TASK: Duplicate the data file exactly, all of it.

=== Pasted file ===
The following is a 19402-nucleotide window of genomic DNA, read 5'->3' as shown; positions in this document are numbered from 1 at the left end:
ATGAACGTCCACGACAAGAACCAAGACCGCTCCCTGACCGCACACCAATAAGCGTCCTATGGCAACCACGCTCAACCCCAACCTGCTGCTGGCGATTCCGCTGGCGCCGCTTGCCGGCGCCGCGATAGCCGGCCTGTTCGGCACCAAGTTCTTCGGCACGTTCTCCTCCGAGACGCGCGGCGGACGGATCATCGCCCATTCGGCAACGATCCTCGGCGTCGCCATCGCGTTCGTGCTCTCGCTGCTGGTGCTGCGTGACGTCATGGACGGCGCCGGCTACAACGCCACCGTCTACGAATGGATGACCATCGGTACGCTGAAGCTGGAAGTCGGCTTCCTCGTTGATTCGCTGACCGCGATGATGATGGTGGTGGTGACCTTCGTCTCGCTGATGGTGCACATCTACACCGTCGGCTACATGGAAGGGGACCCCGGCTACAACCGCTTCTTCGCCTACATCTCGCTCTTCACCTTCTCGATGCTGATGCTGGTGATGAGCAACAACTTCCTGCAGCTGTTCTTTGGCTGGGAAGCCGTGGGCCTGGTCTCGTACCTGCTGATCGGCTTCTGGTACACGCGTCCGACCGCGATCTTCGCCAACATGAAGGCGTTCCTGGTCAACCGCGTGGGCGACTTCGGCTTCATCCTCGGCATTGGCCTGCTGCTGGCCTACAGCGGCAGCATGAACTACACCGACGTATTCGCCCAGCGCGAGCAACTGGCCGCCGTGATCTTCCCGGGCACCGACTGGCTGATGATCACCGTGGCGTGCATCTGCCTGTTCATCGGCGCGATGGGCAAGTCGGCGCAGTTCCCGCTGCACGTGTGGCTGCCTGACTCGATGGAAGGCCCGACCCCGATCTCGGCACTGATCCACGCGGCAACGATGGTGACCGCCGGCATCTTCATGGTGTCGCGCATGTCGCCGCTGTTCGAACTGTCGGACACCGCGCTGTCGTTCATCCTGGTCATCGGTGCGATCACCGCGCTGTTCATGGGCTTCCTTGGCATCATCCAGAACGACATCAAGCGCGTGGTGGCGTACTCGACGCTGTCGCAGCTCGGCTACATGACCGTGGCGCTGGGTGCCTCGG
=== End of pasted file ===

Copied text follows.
The following is a 19402-nucleotide window of genomic DNA, read 5'->3' as shown; positions in this document are numbered from 1 at the left end:
ATGAACGTCCACGACAAGAACCAAGACCGCTCCCTGACCGCACACCAATAAGCGTCCTATGGCAACCACGCTCAACCCCAACCTGCTGCTGGCGATTCCGCTGGCGCCGCTTGCCGGCGCCGCGATAGCCGGCCTGTTCGGCACCAAGTTCTTCGGCACGTTCTCCTCCGAGACGCGCGGCGGACGGATCATCGCCCATTCGGCAACGATCCTCGGCGTCGCCATCGCGTTCGTGCTCTCGCTGCTGGTGCTGCGTGACGTCATGGACGGCGCCGGCTACAACGCCACCGTCTACGAATGGATGACCATCGGTACGCTGAAGCTGGAAGTCGGCTTCCTCGTTGATTCGCTGACCGCGATGATGATGGTGGTGGTGACCTTCGTCTCGCTGATGGTGCACATCTACACCGTCGGCTACATGGAAGGGGACCCCGGCTACAACCGCTTCTTCGCCTACATCTCGCTCTTCACCTTCTCGATGCTGATGCTGGTGATGAGCAACAACTTCCTGCAGCTGTTCTTTGGCTGGGAAGCCGTGGGCCTGGTCTCGTACCTGCTGATCGGCTTCTGGTACACGCGTCCGACCGCGATCTTCGCCAACATGAAGGCGTTCCTGGTCAACCGCGTGGGCGACTTCGGCTTCATCCTCGGCATTGGCCTGCTGCTGGCCTACAGCGGCAGCATGAACTACACCGACGTATTCGCCCAGCGCGAGCAACTGGCCGCCGTGATCTTCCCGGGCACCGACTGGCTGATGATCACCGTGGCGTGCATCTGCCTGTTCATCGGCGCGATGGGCAAGTCGGCGCAGTTCCCGCTGCACGTGTGGCTGCCTGACTCGATGGAAGGCCCGACCCCGATCTCGGCACTGATCCACGCGGCAACGATGGTGACCGCCGGCATCTTCATGGTGTCGCGCATGTCGCCGCTGTTCGAACTGTCGGACACCGCGCTGTCGTTCATCCTGGTCATCGGTGCGATCACCGCGCTGTTCATGGGCTTCCTTGGCATCATCCAGAACGACATCAAGCGCGTGGTGGCGTACTCGACGCTGTCGCAGCTCGGCTACATGACCGTGGCGCTGGGTGCCTCGG